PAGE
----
“People were gathering here because there was almost no other place to get water. The next best option was a day’s travel away. A woman who was digging meters down for water said to me, ‘Please let people know about what is happening here.’ I saw this girl just afterward walking across the cracked mud, in the distance, a shock of color in an otherwise lifeless landscape, and I wanted to show that story. People were bringing their animals too, but little was left to drink. Now, a year later, there is still no rain in parts of Zimbabwe.”
“I first met these two little girls when I was driving up the coast of Haiti’s southern peninsula to see the aftermath of Hurricane Matthew, a category five hurricane that hit the island country on October 4. The girls and their mom withstood much of the storm huddled together in their concrete, two-room house, but once walls started caving in, they ran for shelter at a neighbor’s house up the road. When I met them a few days after the hurricane, they were still stunned by just how quickly the storm had taken everything—their house, their livestock, the trees around them. The girls took me on a tour of their community. Pulling me by my hand, they took me through what was left of their market and showed me a neighbor’s donkey floating in a flooded ditch.
A few days later, I was back in their community, taking photos of a CRS distribution. We were bringing food and hygiene kits (soap, towels and the like) to families who had been waiting for days for help. The girls found me first. Clutching their buckets full of supplies, they quietly grabbed my hand again, looked up at me and smiled. Then they went to play, like little girls do. I was glad to see them and their mom. I was even more glad to see them playing.”
“We had been driving over what looked like desert flats for close to 10 minutes. We followed a group of local fishermen or we would have been totally lost, as the terrain all looked the same.
We arrived at a group of boats in the middle of the new desert, the former lakebed of Lake Poopó. Bolivia’s second largest lake had fallen victim to rising global temperatures and mining. Where we arrived had–up until just a few years ago–been under several meters of water.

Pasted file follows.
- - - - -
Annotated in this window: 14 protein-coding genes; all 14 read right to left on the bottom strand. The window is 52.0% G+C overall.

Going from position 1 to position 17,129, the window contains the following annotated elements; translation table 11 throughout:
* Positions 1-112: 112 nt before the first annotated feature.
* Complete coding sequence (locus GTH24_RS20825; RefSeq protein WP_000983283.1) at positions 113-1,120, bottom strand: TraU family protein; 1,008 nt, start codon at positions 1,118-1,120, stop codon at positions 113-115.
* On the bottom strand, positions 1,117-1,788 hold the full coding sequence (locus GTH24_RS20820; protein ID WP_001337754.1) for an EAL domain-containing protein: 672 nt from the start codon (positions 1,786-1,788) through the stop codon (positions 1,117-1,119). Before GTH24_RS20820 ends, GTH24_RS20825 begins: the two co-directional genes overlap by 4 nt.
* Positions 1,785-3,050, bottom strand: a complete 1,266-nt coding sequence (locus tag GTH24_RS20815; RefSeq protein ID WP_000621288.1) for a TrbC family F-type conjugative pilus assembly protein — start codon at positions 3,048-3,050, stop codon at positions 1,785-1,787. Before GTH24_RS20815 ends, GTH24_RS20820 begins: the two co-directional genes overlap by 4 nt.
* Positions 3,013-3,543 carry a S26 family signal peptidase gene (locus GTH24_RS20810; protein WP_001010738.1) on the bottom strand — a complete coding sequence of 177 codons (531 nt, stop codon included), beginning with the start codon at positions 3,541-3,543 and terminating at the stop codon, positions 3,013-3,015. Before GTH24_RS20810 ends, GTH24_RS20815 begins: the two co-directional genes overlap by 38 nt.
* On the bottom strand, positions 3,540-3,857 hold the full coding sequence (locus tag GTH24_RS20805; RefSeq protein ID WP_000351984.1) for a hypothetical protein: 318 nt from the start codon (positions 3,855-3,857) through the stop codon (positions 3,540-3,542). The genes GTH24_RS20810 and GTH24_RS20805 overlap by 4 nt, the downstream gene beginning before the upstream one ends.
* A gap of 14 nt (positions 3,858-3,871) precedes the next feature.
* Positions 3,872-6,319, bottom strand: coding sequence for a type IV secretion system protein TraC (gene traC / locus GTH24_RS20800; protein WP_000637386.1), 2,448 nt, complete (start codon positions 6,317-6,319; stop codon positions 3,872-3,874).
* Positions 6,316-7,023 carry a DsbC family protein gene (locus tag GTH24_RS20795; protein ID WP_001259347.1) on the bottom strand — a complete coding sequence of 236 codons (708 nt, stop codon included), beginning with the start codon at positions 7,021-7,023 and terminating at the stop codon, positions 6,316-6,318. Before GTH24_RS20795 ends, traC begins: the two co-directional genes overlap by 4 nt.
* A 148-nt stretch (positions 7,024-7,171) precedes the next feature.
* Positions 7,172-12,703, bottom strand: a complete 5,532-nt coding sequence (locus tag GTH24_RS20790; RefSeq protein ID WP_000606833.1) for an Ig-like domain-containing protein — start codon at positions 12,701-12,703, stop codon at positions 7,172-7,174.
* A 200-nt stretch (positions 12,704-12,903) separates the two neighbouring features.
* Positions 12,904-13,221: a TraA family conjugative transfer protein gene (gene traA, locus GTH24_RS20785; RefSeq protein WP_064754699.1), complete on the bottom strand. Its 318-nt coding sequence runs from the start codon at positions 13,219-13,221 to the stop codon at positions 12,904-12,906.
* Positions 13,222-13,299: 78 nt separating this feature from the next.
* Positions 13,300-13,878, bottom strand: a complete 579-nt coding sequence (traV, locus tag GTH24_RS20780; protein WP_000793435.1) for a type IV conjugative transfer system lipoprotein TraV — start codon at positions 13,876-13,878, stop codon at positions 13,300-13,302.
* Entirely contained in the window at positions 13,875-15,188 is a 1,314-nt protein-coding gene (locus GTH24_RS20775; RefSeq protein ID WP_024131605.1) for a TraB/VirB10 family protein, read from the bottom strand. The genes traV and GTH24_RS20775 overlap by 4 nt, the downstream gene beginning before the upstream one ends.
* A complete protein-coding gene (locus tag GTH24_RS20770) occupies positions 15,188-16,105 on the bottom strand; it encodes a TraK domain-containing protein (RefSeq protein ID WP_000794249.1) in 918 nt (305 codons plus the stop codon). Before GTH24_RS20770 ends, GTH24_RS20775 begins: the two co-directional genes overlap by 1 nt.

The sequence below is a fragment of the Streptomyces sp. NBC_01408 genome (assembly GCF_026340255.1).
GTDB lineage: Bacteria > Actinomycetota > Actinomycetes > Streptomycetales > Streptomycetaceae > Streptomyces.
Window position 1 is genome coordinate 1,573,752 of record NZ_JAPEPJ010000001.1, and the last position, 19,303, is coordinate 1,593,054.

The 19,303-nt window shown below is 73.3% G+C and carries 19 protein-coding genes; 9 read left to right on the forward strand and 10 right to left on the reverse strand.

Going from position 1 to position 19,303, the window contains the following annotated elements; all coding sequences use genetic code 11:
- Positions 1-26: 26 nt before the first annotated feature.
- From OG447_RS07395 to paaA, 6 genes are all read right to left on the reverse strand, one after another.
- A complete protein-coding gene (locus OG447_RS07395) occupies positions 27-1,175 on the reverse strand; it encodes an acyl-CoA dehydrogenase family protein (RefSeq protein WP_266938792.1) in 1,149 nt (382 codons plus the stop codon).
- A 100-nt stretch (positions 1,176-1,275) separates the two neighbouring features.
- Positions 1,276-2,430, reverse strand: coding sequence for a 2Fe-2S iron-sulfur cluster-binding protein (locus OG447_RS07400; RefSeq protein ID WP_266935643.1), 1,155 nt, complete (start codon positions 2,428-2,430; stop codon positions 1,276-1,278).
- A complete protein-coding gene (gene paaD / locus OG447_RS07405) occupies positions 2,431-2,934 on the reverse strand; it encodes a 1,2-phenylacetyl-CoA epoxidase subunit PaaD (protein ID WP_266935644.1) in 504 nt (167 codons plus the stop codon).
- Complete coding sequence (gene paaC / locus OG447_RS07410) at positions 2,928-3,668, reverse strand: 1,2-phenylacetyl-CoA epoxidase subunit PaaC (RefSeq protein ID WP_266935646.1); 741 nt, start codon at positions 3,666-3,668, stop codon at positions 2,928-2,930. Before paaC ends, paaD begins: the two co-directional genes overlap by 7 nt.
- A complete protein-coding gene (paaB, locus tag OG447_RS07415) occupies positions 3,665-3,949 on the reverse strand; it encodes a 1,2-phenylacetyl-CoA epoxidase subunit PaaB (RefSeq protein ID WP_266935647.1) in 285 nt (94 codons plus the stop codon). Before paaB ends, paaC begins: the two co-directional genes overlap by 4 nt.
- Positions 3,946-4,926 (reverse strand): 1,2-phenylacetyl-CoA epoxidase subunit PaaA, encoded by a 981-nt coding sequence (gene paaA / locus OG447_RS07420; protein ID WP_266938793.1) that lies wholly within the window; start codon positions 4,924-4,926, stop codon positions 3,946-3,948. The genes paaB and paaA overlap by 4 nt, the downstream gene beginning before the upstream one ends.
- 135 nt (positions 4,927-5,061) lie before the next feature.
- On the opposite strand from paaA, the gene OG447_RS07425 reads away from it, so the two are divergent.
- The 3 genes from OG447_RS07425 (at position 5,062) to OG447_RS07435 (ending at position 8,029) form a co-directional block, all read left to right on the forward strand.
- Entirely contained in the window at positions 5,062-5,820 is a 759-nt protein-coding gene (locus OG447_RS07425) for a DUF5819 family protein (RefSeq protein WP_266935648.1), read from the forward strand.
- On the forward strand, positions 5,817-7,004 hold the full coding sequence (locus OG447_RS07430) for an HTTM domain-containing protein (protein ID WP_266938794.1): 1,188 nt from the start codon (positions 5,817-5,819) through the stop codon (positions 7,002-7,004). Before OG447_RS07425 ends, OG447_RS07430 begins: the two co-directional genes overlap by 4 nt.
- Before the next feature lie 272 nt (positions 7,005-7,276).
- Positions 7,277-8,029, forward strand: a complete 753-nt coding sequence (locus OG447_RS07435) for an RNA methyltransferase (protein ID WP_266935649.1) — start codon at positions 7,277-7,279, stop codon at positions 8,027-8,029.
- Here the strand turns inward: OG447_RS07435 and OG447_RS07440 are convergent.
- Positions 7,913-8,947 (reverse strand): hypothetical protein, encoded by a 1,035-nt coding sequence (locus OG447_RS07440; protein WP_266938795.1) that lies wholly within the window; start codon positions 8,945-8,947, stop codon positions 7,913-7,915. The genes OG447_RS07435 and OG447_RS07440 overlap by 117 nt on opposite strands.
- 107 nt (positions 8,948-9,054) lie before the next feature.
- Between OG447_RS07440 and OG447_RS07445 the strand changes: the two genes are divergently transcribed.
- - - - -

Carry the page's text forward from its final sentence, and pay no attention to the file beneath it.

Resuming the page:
Benito Aima, 67, pulled his nets out from under his boat and held them so we could see small dead fish which festooned the net like morbid decorations. He was friendly and answered all of our questions, but he was also weary. He said that we were not the first group of climate change investigators to come and ask him about his misfortune. He wanted to know why he was just being asked questions, and why, with all of this evidence, was the world so slow to help him and the thousands of other families who had lost their livelihoods. It was sobering.”
“Being a mother is happy, but sometimes I am tired. I have 6 children. They are my legacy, the only thing I will leave in this world, but on some days, I lose my patience. I always apologize, and I work to give them a good future. But yes, being a mother–it is all I can think about in my day. My heart is full, sometimes with happy, sometimes with worry. Isn’t that what it is to be a mother?”
– Agostinha Dionisia da Costa
“I visited Agostinha Dionisia da Costa in Baguia, Timor-Leste. She leads a small caregiver’s group that helps pregnant women and people who care for small children understand good nutrition, as well as helping them grow nutrient-rich vegetables to eat with the staples of rice, cassava, maize and taro.
She is more than her work, though. She is brutally honest and laughs with a guffaw before hiding it behind her hand. She speaks frankly about her struggles and what makes her feel hope. She shares her experience with miscarriage to communicate the importance of good nutrition to younger women. She loves her family and her neighbors. She struggles to cook beans so they are soft but not overcooked.
I have dozens of “typical” NGO photos of Agostinha where she is smiling and active and leading a group discussion. This one is my favorite, though, because it shows the hard things that are so easily hidden when putting on a good face for a guest. Being a mom is full of both joy and aching tiredness. I’m honored Agostinha was willing to share both sides of her journey. Spending a day with her made me want to give all of my friends with young children a big high five.”